At this point in their lives, it’s fair to say Alex and Jamie Schneider tell the world their story with their legs rather than their voices.
The 27-year-old identical twins from Great Neck, N.Y. have a form of autism so severe that they’re completely non-verbal and require 24-hour-a-day care. However, in running shoes and out on the roads, they’re making a statement larger than any words can convey.
Though identical in DNA, the brothers are very different long distance runners. Alex, who is gearing up for the 2018 Boston Marathon, his 18th marathon overall, can hit the finish line in well under three hours. He swooped through New York City’s five boroughs in November in 2 hours, 50 minutes and 5 seconds to set a new personal record.
Jamie, on the other hand, is a social runner, happy to linger around water stations during races and shake hands with volunteers. Though he has eight marathons under his belt, he won’t be running this year’s Boston Marathon. Instead, he’ll be rooting hard for his brother to set yet another personal record.
“Running is an outlet for their energy,” their mother, Robyn Schneider, said. “It’s great therapy for them.”
However, going to Boston unearths some painfully scary memories for the family. They were at the historic race when the bombings leveled the finish line in2013. Alex had already finished his 26.2 miles, but Jamie was still on the course with their father, Allan Schneider.
Now they’ll return to Bean Town, not for the first time, and probably not for the last, to continue on the path that brings so much vitality to their lives.
Trying Anything and Everything
In 1992, long before autism was a well-known condition, experts told Allan and Robyn that their 21-month-old sons had a “language delay with autistic characteristics.”
They weren’t reaching age-appropriate milestones in their communication patterns, they exhibited repetitive behaviors and they would throw incomprehensible fits, even for toddlers.
Living a stone’s throw from New York City enabled Allan and Robyn access to leading researchers and therapists in the then-small but mighty autism community.
They even started their own home schooling program for Alex and Jamie and, along with a small group of other determined parents, opened a satellite location for children with autism; the Genesis School, which is part of the Eden II Programs.
As the boys got older, Allan and Robyn engaged them in other ways.
“We never left any stone unturned,” Robyn explained. “When they were young, we tried anything and everything. We always wanted to explore because they can’t say what they like and what they don’t like, so the only way for us to know is to experience things.”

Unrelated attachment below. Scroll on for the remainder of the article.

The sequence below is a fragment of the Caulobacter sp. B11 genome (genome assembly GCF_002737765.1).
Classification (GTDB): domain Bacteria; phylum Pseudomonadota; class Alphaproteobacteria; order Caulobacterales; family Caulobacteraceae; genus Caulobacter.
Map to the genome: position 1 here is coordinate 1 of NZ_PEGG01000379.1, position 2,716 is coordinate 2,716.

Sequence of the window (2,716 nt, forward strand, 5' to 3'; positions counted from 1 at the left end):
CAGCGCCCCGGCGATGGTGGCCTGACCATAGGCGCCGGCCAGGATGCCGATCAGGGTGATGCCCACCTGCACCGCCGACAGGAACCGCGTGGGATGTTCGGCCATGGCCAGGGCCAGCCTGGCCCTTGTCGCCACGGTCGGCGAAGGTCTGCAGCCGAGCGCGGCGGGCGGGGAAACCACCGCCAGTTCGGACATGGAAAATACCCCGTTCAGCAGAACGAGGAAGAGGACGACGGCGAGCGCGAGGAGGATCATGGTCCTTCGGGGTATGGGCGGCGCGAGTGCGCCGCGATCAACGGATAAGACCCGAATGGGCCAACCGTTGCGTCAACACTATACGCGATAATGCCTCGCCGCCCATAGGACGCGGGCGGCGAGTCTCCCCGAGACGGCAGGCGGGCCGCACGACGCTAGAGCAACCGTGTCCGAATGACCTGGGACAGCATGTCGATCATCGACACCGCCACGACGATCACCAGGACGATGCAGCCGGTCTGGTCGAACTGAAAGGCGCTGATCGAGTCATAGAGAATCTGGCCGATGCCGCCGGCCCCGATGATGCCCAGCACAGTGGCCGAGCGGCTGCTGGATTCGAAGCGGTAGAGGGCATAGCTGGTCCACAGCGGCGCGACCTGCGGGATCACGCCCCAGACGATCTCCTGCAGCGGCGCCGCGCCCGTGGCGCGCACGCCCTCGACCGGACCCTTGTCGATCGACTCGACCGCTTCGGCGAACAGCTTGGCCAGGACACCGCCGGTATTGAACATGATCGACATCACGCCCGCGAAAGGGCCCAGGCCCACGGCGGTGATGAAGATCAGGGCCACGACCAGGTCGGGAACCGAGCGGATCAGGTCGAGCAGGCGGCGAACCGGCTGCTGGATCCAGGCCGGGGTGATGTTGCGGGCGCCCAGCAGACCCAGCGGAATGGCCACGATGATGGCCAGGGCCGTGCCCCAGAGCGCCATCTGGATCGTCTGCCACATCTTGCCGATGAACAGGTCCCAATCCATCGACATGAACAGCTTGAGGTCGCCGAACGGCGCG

With that philosophy, the boys got hooked on running at the age of 15 thanks in part to the Rolling Thunder Special Needs Program, which pairs experienced runners with people who have developmental disabilities. Alex was taken under the wing of the fastest runner on the team, Kevin McDermott, who coached him for 11 years. And, the family hasn’t looked back since.
The Alex and Jamie Barometer
While Alex and Jamie cannot speak, they have great “receptive language.”
“If I were to tell Alex to go in the den and put on his shoes, he could probably do that, but they need complete assistance in the bathroom, with showering and all kinds of living skills,” Robyn said. “Neither of them will come into the kitchen and grab a bite to eat. If I didn’t make meals or offer them food or water, they wouldn’t eat or drink. If it’s 20 degrees out, neither of them will know to put a jacket on. They’re not aware of their environment or danger, like traffic, while crossing a street. We have to hold their hands all the time.”
So, with running, Allan, Robyn and the brothers’ coaches constantly have to check for injuries and blisters.
“That’s especially true for Alex because he’s running at such a high level,” Robyn said. “Neither of them express pain. There was a time when Alex got a stress fracture in his foot and the only way we knew there was a problem was he was running down a hill and he was limping.”
So, how do Allan and Robyn know their sons enjoy the sport? Easy. It’s the endless smiles when the race gun goes off.
“Doing these races, it’s just been incredibly wonderful for us as a family because we never thought they could do anything to that extent,” Allan said.
A Jolting End to a Race
Boston 2013. If you pair that city and year together, most will conjure up images of a man in a cowboy hat running alongside a wheelchair carrying a ghostly white and bloody man, or images of a senior runner on his back on the ground with Boston police officers surrounding him.
The day is unforgettable and, for the Schneider family, it’s still every bit of their reality.
Robyn, who had VIP access to the finish line in order to greet Alex after his race, was sitting in the front row bleachers for most of the day. Lucky for her, Alex ran faster than his last Boston Marathon, so the two of them were already inside their hotel room when the first blast went off. Had he clocked the same time as he did in 2011, Robyn would have still been sitting in that devastated area.
Meanwhile, Allan was ushering Jamie along the course with another coach, Katie Raab, when their race came to a screeching halt at mile 22. Police officers stopped the entire field from proceeding further, and a bus picked up Allan and Jamie and transferred them, along with about 150 other runners, to a church a mile away, where they were on “lock down” for four hours.